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Facebook advertising has positioned itself as a huge player for the 2014 holidays. Digital marketing agency 3Q Digital took a close look at the Black Friday-to-Cyber Monday performance of Facebook campaigns for two of its clients, a leading children’s educational toy subscription service and a leading online jewelry supplier.
Both clients ran substantial discounts in ads specifically mentioning Black Friday and Cyber Monday specials: for both days, the subscription service offered 40% off of the first month, and the jewelry supplier offered 50% off of everything in its catalog, and both featured direct calls to action (“Shop now”; “Join the movement”).
In focus: performance by targeting types, CTR (click-through rate) and CPC (cost per click) patterns, distribution of mobile vs. desktop traffic and costs, and trends for time-of-day performance.
For the subscription service campaigns, 3Q Digital found the following:
– The click-through rate on the Black Friday specific creative ads produced a 326% higher than average CTR in comparison to the current evergreen campaigns.
– CPCs followed this same pattern for the Black Friday-specific creative; they dropped almost 60% to $.38, compared to the account average of $.94 across devices.
– On both Black Friday and Cyber Monday, mobile drove more than 75% of the traffic, validating analysts’ predictions that mobile would continue to support growth and performance across all verticals.
– The Desktop News Feed ad placement, in the past referred to as the most valuable real estate in all of social advertising, produced CPCs 89% higher than the average on Black Friday and 71% higher than average on Cyber Monday versus mobile. This was in line with the expected increases in cost resulting from the holidays and increased competition on the platform.
3Q Digital also analyzed the performance for lookalike audiences across devices, utilizing the full range of percentages (1-10%, with 1% being the most relevant or similar to the seed custom audience and the 10% audience less relevant but at a far larger scale). The findings:
– CPCs were roughly consistent, averaging $.78 with little fluctuation across the 1-10% audiences.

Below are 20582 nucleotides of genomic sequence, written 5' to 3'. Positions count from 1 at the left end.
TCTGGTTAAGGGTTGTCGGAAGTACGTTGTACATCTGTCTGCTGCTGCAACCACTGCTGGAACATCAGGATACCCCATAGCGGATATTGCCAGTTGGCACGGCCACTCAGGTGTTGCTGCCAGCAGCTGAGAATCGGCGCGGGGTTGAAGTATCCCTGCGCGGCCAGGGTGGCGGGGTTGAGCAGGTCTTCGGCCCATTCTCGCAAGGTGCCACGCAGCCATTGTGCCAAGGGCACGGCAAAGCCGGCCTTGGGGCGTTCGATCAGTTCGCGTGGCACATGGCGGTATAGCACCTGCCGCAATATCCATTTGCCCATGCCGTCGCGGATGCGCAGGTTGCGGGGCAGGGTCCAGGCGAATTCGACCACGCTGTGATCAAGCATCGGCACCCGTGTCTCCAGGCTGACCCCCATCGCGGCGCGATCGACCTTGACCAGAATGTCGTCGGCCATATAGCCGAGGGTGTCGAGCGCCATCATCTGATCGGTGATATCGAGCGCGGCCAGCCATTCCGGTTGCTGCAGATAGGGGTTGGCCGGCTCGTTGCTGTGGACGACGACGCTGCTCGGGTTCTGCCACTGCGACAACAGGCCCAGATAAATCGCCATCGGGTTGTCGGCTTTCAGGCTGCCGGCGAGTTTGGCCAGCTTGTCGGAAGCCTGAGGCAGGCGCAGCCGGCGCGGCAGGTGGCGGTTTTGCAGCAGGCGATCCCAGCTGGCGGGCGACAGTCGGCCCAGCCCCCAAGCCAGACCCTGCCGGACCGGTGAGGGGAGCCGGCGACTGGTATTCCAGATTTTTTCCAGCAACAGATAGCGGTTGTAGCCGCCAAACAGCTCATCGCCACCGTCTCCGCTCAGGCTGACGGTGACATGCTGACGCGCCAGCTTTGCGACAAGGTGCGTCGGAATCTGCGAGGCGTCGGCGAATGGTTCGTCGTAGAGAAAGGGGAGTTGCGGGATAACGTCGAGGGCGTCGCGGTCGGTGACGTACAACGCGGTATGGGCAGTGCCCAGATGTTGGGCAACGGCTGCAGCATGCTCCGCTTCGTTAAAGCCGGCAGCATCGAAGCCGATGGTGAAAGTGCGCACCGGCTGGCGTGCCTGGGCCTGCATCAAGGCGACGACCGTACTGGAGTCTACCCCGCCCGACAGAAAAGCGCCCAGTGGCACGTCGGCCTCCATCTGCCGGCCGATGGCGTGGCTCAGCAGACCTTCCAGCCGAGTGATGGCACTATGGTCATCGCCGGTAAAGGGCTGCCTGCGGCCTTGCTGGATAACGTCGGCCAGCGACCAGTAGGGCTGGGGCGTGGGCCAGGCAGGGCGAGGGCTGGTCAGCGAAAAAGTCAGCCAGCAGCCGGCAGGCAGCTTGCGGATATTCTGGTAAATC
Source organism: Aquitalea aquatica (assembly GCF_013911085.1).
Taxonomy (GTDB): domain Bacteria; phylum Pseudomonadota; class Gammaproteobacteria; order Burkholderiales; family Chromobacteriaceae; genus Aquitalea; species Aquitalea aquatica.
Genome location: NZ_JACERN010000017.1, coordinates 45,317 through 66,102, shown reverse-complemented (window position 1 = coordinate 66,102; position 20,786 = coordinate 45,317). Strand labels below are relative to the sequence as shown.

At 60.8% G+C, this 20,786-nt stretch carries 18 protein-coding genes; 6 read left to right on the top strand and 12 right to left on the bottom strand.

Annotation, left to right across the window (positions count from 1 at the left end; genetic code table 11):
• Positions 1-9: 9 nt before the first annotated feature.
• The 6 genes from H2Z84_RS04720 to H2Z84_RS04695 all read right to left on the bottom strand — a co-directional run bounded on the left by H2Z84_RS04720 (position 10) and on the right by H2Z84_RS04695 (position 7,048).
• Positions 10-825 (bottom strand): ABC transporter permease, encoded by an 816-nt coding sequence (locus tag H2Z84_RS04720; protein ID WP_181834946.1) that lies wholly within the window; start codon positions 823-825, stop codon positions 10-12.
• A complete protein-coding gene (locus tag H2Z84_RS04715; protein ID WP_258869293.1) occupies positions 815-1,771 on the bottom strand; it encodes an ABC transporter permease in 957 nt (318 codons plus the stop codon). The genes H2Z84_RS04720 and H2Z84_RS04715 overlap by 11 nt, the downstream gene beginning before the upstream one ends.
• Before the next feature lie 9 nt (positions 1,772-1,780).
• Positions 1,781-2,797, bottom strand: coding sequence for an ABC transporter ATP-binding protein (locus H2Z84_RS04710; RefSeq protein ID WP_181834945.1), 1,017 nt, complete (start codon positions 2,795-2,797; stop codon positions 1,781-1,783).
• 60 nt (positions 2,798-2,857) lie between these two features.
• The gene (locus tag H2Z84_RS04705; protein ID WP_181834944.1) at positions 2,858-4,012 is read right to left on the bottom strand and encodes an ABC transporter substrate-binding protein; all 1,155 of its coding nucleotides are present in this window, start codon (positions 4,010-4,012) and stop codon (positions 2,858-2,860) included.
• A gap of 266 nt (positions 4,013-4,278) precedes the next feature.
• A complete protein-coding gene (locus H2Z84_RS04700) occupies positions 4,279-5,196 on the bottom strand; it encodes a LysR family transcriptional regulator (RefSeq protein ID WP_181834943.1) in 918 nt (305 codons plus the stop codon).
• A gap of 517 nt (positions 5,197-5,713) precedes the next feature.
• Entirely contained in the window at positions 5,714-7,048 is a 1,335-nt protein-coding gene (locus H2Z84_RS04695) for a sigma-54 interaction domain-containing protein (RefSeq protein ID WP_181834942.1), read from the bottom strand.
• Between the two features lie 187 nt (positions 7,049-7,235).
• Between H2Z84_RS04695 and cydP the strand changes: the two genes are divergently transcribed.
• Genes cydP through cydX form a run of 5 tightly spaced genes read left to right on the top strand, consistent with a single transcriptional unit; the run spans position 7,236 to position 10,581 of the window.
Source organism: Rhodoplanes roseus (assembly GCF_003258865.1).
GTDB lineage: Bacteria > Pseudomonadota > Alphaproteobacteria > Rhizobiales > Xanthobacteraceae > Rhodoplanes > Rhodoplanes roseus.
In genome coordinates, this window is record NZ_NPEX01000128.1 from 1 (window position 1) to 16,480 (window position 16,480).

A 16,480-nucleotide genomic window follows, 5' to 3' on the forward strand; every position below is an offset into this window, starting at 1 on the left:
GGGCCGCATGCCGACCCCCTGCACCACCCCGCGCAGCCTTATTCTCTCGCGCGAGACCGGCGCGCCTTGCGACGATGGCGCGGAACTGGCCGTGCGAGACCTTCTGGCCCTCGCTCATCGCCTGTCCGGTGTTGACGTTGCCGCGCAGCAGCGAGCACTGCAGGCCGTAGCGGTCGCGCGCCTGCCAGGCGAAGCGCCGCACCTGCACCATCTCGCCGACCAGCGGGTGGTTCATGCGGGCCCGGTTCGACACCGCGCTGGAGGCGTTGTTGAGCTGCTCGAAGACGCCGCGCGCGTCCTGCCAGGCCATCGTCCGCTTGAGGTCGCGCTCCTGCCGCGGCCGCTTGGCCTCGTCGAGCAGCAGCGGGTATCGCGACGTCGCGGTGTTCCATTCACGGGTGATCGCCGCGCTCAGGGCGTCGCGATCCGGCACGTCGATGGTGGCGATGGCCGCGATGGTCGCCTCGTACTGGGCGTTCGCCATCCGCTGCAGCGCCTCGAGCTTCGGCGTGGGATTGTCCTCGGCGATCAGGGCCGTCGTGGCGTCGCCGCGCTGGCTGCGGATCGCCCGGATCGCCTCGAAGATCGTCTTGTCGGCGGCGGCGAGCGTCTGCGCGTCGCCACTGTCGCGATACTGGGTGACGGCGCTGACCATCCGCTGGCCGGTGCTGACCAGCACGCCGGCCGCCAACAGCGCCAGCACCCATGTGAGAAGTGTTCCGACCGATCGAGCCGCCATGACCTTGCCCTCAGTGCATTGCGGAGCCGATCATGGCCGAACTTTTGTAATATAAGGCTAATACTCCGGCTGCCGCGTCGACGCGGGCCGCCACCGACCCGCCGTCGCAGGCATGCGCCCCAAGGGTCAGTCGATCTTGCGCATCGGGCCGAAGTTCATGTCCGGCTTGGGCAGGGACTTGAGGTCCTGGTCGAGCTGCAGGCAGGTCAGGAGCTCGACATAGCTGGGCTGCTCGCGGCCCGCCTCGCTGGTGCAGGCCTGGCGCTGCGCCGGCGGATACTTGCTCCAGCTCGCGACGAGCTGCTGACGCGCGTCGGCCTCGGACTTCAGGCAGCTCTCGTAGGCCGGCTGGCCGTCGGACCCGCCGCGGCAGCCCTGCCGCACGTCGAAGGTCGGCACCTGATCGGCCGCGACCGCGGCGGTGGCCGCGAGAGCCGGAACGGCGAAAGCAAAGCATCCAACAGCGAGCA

– The CPA (cost per acquisition) of the 10% audience was $43, almost double the CPA of the much smaller and more relevant 1% audience. The CPA of the 5% audience, surprisingly, nearly mirrored the 1% audience’s CPA.
– The 4% audience posted the lowest CTR, approximately 41% lower than the 10% audience.
For the leading jewelry supplier, the holiday Facebook campaigns revealed patterns in time-of-day performance and revenue split between targeting types, including the Website Custom Audiences feature released in January 2014. The results:
– Facebook appears to be following similar “prime time” patterns as its offline cousins. On Black Friday, 10am PT was the highest revenue-generating hour, driving nearly 50% more revenue than the early-afternoon hours immediately following lunch.
– The next “money-making” hour occurred in the early evening; the 6pm PT hour posted 12% of the overall revenue generated that day.
– On Cyber Monday, the clear “winning” hour was 5pm PT, accounting for slightly over 20% of the revenue that day as consumers shopped around daily work hours.
– On Black Friday, the lookalike audiences combined to account for 8% of revenue. The other 92% of revenue came from retargeting. Of the revenue produced by retargeting, 44% came from fans, 46% came from Website Custom Audiences, and 10% came from existing customers.
– The allocations are slightly different for Cyber Monday, with 14% of revenue generated from lookalikes and 86% from retargeting. For Cyber Monday, Website Custom Audiences accounted for 51% of overall revenue.
Desktop News Feed ads proved costlier with increased competition, even as mobile accounted for the majority of traffic. Tailored and holiday focused ads with a clear call to action, combined with Website Custom Audience targeting, produced tremendous performance for the jewelry supplier’s “burst”-style sale. And campaigns for both clients showed the challenge of scaling performance across audience segmentations of different sizes.